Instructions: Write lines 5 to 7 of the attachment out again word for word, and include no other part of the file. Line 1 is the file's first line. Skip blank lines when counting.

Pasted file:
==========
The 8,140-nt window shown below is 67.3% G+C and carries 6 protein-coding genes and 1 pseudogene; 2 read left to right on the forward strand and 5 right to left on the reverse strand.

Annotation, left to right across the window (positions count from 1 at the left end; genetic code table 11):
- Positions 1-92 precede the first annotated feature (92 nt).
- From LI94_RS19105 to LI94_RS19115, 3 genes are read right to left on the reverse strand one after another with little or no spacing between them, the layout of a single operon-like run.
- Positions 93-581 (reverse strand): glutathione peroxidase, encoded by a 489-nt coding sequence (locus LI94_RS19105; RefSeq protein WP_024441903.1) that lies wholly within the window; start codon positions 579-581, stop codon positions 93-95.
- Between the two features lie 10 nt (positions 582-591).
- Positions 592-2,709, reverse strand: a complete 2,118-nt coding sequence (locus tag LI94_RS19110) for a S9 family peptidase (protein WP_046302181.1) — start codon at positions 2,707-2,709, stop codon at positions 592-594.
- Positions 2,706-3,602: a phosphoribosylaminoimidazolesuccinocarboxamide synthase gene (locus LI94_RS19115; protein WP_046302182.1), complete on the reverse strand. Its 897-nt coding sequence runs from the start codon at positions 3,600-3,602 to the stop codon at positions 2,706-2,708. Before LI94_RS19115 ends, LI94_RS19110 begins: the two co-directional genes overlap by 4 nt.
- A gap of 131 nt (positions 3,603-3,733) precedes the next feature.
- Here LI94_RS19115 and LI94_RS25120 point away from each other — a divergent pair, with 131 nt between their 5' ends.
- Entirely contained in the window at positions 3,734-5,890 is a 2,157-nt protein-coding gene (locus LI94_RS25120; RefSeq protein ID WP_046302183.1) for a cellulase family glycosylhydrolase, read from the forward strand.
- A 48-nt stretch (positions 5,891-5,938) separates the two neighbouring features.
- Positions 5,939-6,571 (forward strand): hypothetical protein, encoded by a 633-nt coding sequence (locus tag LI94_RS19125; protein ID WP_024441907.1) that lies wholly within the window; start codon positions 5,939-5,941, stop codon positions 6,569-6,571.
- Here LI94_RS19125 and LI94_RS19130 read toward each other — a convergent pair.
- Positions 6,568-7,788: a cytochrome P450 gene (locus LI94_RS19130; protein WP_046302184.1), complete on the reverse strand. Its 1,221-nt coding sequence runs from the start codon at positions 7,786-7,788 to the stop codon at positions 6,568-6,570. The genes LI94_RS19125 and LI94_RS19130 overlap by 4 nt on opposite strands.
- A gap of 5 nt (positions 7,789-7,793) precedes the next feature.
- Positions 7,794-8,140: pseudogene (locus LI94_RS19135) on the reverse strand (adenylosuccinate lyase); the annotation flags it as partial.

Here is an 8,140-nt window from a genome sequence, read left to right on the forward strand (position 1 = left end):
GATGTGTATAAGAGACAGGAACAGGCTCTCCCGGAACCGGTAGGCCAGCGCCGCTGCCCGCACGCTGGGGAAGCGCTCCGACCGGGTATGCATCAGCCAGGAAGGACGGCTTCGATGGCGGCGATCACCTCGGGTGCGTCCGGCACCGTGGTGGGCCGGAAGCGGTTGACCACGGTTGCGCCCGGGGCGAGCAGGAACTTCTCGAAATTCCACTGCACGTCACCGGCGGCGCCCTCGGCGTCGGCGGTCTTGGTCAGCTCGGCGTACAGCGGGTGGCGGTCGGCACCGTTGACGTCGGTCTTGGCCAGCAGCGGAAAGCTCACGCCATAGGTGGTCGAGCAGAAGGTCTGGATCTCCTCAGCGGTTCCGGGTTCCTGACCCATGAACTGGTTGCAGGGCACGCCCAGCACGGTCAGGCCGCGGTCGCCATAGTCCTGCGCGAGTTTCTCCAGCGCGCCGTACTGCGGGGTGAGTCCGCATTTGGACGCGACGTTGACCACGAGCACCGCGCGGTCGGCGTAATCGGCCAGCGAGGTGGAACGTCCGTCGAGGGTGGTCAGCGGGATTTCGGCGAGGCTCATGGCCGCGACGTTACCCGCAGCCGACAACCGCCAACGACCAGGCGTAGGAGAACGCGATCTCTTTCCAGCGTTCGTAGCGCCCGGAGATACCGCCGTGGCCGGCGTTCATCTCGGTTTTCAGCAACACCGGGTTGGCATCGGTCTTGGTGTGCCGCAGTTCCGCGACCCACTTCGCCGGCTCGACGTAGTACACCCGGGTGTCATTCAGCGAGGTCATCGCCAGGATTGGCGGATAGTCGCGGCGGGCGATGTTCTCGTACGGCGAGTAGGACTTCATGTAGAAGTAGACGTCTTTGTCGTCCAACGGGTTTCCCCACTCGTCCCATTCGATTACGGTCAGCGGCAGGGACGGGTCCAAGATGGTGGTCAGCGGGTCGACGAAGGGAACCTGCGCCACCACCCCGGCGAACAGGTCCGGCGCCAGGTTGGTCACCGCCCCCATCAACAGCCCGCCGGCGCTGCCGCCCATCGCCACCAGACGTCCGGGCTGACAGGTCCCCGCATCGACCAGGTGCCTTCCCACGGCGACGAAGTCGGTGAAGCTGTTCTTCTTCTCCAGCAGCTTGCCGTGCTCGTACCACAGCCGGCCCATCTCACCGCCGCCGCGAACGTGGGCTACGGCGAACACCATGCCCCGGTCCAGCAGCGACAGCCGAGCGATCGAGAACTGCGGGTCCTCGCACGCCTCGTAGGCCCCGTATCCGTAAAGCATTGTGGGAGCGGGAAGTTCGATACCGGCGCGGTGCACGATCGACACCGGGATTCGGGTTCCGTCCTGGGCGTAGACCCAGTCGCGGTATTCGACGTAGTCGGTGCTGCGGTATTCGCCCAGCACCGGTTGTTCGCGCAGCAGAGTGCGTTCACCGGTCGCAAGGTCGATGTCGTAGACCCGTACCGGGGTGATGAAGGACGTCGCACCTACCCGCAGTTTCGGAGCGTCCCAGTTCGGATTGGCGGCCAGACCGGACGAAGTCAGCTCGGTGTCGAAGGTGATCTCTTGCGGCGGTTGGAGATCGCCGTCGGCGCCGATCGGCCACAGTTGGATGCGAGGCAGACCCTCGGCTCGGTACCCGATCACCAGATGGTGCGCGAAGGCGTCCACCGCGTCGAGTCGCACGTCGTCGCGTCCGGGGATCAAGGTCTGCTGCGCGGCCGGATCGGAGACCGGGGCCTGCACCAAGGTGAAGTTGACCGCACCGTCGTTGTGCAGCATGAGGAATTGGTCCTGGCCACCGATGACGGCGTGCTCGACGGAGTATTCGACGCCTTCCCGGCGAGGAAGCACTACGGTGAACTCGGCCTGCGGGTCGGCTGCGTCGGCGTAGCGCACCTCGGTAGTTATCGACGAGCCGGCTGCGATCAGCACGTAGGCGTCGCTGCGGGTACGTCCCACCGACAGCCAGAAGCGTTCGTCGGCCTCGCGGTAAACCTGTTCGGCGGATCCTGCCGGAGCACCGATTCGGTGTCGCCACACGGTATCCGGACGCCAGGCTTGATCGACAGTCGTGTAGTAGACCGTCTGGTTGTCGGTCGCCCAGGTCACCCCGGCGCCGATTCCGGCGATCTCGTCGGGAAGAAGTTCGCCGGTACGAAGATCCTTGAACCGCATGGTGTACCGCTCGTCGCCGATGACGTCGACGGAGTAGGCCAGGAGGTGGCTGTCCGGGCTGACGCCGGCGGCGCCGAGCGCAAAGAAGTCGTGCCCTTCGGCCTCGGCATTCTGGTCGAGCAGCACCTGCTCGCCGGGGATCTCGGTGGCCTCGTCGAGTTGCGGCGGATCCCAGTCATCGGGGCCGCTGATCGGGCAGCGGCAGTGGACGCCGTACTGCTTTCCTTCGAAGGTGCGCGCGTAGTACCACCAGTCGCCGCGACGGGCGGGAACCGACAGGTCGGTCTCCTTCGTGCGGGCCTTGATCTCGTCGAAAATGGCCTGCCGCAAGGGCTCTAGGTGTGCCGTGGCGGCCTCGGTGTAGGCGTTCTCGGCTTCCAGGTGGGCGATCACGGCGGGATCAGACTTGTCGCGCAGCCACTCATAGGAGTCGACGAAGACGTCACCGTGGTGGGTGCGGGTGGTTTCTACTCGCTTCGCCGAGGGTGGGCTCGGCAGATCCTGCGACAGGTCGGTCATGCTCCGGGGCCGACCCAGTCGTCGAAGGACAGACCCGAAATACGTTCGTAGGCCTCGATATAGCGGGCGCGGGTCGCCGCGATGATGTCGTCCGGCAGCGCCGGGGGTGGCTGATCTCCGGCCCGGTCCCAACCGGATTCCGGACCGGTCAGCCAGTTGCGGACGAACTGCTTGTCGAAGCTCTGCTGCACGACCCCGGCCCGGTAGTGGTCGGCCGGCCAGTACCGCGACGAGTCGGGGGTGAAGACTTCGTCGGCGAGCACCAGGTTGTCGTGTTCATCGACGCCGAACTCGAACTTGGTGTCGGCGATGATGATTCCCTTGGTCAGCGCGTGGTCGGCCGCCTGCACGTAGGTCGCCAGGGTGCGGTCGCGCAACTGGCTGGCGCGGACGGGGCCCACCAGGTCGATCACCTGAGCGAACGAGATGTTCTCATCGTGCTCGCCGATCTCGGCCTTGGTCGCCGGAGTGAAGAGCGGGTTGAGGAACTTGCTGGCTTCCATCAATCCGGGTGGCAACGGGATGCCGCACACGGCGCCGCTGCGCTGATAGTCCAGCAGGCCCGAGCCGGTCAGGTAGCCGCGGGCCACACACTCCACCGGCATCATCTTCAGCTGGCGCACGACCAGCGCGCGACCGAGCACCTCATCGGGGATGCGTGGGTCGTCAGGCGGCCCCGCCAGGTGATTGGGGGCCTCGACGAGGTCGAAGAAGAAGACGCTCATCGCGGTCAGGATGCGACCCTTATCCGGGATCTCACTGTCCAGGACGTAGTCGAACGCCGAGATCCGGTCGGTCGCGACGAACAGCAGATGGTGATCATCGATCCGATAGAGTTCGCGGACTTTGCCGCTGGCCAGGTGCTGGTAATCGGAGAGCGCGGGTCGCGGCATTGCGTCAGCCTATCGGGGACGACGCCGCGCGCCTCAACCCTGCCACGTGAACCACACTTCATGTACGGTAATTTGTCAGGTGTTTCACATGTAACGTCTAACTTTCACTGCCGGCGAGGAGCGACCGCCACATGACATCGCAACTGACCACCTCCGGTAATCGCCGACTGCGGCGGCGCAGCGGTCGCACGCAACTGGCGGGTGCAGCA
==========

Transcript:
- Positions 93-581 (reverse strand): glutathione peroxidase, encoded by a 489-nt coding sequence (locus LI94_RS19105; RefSeq protein WP_024441903.1) that lies wholly within the window; start codon positions 579-581, stop codon positions 93-95.
- Between the two features lie 10 nt (positions 582-591).
- Positions 592-2,709, reverse strand: a complete 2,118-nt coding sequence (locus tag LI94_RS19110) for a S9 family peptidase (protein WP_046302181.1) — start codon at positions 2,707-2,709, stop codon at positions 592-594.